CHELSEA FLOWER SHOW in London is the greatest thing of its kind in the world, and the Royal Botanic Gardens at Kew are enormously rich in good garden plants as well as botanical rarities, so today I will mention a few things I wanted for my own small garden.
Some of them I already have, as young plants, and not doubt that all of them are cultivated somewhere or other in America, but I do not know any sources for plants. It would be well for nurseries to get them.
First, Paeonia lutea ludlowii. This is a wild tree peony, the stems of which are rather woody and do not die down in the winter, but remain like a euonymus bare of leaves until new growth begins in March.
The regular P. lutea grows 4 1/2 feet high. The form Ludlowii grows to seven or eight feet. It is only the Ludlow formI have seen. Western China and Tibet are the habitat of P. lutea, and I think Ludlow's form comes from Nepal, though I cannot lay my hand on the proper reference at the moment.
Its flowers are single, like small saucers, perhaps four inches in diameter. They are full canary yellow and they do not dangle down, as do so many hybrid yellow tree peonies.
The leaves are three-parted and notched. If you think of a large Japanese anemone leaf the color ofbleeding heart leaves, somewhat handing because of the long leaf stalk, you will get an idea.
We all know plants that go right to the heart, we are not sure why. this peony is such plant. The flowers are indeed small, for peonies, and like most peonies they are fleeting. I do not not count on flowers for more than a week with this wild peony. And if, as is likely, there should be rains and wind for that week, there will be little to enjoy.
Even if it were widely available at nurseries, it is no plant for the gardener who wants a shrub that bloom for a month or more.
And even in full bloom in perfect weather, it is not showy in the way an azalea or a shrub rose is.
Yet it strikes me as a plant of the very highest beauty, and I cannot imagine any peony nut (of whom there are many) content to live without it. The marvelous plant I saw at Chelsea was grown by Hillier's, a leading firm for woody plants.
A much humbler creature that also raised my pressure was, of all things, the ordinary Iceland poppy. The strain I so greatly admired was 'Meadhome Strain' and these are grown from seed sown extremely shallow in August and moved (they must not be moved more than once) in October to their permanent places. They flower the next May, June and July on two-foot stems (through the ones I saw did better than that, perhaps three feet).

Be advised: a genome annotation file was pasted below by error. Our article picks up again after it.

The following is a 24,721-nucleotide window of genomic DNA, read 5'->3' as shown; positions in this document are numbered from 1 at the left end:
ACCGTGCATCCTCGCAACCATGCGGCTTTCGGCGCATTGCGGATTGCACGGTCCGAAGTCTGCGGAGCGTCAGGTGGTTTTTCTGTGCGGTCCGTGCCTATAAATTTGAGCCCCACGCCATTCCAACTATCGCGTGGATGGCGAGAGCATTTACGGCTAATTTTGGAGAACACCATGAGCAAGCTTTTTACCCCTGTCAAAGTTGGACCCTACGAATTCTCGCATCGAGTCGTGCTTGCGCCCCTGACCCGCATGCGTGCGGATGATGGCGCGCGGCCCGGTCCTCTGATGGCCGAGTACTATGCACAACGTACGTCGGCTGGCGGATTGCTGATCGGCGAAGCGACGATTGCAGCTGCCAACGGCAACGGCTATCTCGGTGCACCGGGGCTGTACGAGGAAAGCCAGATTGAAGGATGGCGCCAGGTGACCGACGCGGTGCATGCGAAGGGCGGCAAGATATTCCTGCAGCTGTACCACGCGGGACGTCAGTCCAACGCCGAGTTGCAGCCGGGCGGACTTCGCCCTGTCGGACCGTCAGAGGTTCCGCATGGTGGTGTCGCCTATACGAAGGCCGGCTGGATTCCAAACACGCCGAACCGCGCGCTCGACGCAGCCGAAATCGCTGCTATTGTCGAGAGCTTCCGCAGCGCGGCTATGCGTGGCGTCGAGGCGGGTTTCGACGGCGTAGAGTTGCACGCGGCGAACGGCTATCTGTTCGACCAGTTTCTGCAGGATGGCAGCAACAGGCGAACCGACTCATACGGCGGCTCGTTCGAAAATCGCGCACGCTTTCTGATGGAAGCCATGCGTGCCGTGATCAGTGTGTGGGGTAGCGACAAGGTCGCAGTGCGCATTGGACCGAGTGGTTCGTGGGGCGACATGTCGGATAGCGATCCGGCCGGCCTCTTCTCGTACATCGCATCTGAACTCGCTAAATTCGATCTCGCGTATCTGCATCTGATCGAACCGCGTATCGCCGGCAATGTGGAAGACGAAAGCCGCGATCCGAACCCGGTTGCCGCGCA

They make goodcut flowers if the bottom two inches of the stem is dipped in boiling water three seconds, then plunged into cold water. They are cut in bud, just before they open naturelly. The colors are soft bright yellows and clear oranges. They were raised and shown by Home Meadows Nursery, Martlesham, suffolk, England.
The 'Wakehurst' form of Forrest's pieris has bright salmon red young foliage while the thick nodding racemes of bloom (like hanging clusters of lily of the valley are still in good condition.
I do not think any plant in the world is handsomer than the ordinary Pieris japonica, but those pierises with red leaves (in the first flush of spring growth-for later they turn green) are showier, giving almost the effect of small poinsettias. I have not seen 'Wakehurst' in America, but quite similar sorts turn up sometimes at local garden centers. I noticed the one called 'Flame of the Forest' at Meadows Farms Nursery in Virginia last year.
In bitter winters like this last one, the red-leaf forms may be killed back a good bit (mine was) even under a tire canopy with azaless. These pierises might look fine with white and lavender azaleas and possibly not so good with crimsons and scarlets. Mine is supposed to grow into a large mound at the edge of some white Glenn Dale azaleas, 'Treasure,' which I prefer to all other whites, though it loss all its flower buds in a bad winter while the splendid 'Delaware Valley White' blooms normally.
I noticed that shortcoming of 'Treasure' in my former garden in Tennessee, too, but it is still the white I like best of all.